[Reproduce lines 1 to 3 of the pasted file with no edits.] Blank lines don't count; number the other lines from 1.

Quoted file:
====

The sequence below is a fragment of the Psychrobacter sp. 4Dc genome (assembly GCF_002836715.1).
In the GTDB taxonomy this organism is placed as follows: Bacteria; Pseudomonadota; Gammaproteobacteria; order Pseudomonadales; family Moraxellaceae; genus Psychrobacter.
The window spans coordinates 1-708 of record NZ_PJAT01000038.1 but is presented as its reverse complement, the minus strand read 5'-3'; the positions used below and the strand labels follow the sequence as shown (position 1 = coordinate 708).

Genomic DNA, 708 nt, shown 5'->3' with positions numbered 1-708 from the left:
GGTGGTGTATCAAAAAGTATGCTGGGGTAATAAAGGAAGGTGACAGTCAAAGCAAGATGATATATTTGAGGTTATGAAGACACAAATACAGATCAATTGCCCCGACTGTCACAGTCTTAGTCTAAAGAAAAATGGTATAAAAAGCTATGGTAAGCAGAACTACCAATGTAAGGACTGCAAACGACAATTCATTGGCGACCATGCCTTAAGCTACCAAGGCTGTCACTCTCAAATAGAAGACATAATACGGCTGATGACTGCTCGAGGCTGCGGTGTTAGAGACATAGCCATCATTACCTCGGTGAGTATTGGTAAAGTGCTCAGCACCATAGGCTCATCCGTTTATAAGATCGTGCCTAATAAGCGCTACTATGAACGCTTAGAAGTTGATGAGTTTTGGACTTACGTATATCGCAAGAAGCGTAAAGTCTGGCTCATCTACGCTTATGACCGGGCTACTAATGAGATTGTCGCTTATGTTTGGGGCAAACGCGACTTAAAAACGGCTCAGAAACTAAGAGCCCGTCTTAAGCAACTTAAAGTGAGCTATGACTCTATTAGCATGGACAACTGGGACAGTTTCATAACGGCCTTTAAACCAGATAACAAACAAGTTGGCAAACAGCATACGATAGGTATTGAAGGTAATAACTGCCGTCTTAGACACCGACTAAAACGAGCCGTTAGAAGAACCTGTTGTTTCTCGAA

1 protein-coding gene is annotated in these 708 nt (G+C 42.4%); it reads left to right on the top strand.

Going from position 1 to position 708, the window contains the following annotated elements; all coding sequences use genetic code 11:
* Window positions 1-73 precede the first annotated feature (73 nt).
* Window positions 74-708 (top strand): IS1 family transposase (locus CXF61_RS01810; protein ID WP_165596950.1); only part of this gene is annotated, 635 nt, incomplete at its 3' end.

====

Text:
The sequence below is a fragment of the Psychrobacter sp. 4Dc genome (assembly GCF_002836715.1).
In the GTDB taxonomy this organism is placed as follows: Bacteria; Pseudomonadota; Gammaproteobacteria; order Pseudomonadales; family Moraxellaceae; genus Psychrobacter.
The window spans coordinates 1-708 of record NZ_PJAT01000038.1 but is presented as its reverse complement, the minus strand read 5'-3'; the positions used below and the strand labels follow the sequence as shown (position 1 = coordinate 708).